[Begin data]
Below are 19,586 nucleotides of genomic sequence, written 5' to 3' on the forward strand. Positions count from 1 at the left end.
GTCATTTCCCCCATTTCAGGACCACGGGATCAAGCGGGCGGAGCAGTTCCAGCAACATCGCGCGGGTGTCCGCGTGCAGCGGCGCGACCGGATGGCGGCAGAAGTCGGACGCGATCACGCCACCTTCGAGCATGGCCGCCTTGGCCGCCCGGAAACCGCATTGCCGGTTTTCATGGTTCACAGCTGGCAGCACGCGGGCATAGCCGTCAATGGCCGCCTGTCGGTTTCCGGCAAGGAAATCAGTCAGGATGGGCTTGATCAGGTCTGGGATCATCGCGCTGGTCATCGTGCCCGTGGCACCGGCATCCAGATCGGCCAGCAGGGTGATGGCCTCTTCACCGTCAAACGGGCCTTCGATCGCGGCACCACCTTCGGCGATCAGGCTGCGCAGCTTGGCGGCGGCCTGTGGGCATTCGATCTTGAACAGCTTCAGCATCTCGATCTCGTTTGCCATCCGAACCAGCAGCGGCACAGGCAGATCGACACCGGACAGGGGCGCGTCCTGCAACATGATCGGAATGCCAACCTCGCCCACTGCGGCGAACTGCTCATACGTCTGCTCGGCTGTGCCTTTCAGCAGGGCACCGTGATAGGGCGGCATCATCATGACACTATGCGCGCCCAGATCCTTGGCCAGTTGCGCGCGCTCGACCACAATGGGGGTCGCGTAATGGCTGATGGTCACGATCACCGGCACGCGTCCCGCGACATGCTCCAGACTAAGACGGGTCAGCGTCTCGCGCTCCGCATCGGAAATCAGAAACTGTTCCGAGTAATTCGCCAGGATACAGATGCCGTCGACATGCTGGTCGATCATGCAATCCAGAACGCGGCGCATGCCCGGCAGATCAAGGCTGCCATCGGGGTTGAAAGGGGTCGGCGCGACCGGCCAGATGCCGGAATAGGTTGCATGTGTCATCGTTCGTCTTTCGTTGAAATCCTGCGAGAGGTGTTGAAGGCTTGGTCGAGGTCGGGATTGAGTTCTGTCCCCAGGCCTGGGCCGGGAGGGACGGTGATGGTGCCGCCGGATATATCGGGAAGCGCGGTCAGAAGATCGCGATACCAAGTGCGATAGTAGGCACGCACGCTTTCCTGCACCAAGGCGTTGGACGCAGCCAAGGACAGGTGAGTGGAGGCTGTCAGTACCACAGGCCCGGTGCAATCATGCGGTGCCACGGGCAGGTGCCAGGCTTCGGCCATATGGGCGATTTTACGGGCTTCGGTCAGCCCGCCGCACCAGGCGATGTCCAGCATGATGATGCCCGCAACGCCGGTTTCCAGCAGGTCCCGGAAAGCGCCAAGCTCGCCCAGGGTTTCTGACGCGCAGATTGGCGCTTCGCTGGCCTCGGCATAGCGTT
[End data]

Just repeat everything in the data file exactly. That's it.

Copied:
Below are 19,586 nucleotides of genomic sequence, written 5' to 3' on the forward strand. Positions count from 1 at the left end.
GTCATTTCCCCCATTTCAGGACCACGGGATCAAGCGGGCGGAGCAGTTCCAGCAACATCGCGCGGGTGTCCGCGTGCAGCGGCGCGACCGGATGGCGGCAGAAGTCGGACGCGATCACGCCACCTTCGAGCATGGCCGCCTTGGCCGCCCGGAAACCGCATTGCCGGTTTTCATGGTTCACAGCTGGCAGCACGCGGGCATAGCCGTCAATGGCCGCCTGTCGGTTTCCGGCAAGGAAATCAGTCAGGATGGGCTTGATCAGGTCTGGGATCATCGCGCTGGTCATCGTGCCCGTGGCACCGGCATCCAGATCGGCCAGCAGGGTGATGGCCTCTTCACCGTCAAACGGGCCTTCGATCGCGGCACCACCTTCGGCGATCAGGCTGCGCAGCTTGGCGGCGGCCTGTGGGCATTCGATCTTGAACAGCTTCAGCATCTCGATCTCGTTTGCCATCCGAACCAGCAGCGGCACAGGCAGATCGACACCGGACAGGGGCGCGTCCTGCAACATGATCGGAATGCCAACCTCGCCCACTGCGGCGAACTGCTCATACGTCTGCTCGGCTGTGCCTTTCAGCAGGGCACCGTGATAGGGCGGCATCATCATGACACTATGCGCGCCCAGATCCTTGGCCAGTTGCGCGCGCTCGACCACAATGGGGGTCGCGTAATGGCTGATGGTCACGATCACCGGCACGCGTCCCGCGACATGCTCCAGACTAAGACGGGTCAGCGTCTCGCGCTCCGCATCGGAAATCAGAAACTGTTCCGAGTAATTCGCCAGGATACAGATGCCGTCGACATGCTGGTCGATCATGCAATCCAGAACGCGGCGCATGCCCGGCAGATCAAGGCTGCCATCGGGGTTGAAAGGGGTCGGCGCGACCGGCCAGATGCCGGAATAGGTTGCATGTGTCATCGTTCGTCTTTCGTTGAAATCCTGCGAGAGGTGTTGAAGGCTTGGTCGAGGTCGGGATTGAGTTCTGTCCCCAGGCCTGGGCCGGGAGGGACGGTGATGGTGCCGCCGGATATATCGGGAAGCGCGGTCAGAAGATCGCGATACCAAGTGCGATAGTAGGCACGCACGCTTTCCTGCACCAAGGCGTTGGACGCAGCCAAGGACAGGTGAGTGGAGGCTGTCAGTACCACAGGCCCGGTGCAATCATGCGGTGCCACGGGCAGGTGCCAGGCTTCGGCCATATGGGCGATTTTACGGGCTTCGGTCAGCCCGCCGCACCAGGCGATGTCCAGCATGATGATGCCCGCAACGCCGGTTTCCAGCAGGTCCCGGAAAGCGCCAAGCTCGCCCAGGGTTTCTGACGCGCAGATTGGCGCTTCGCTGGCCTCGGCATAGCGTT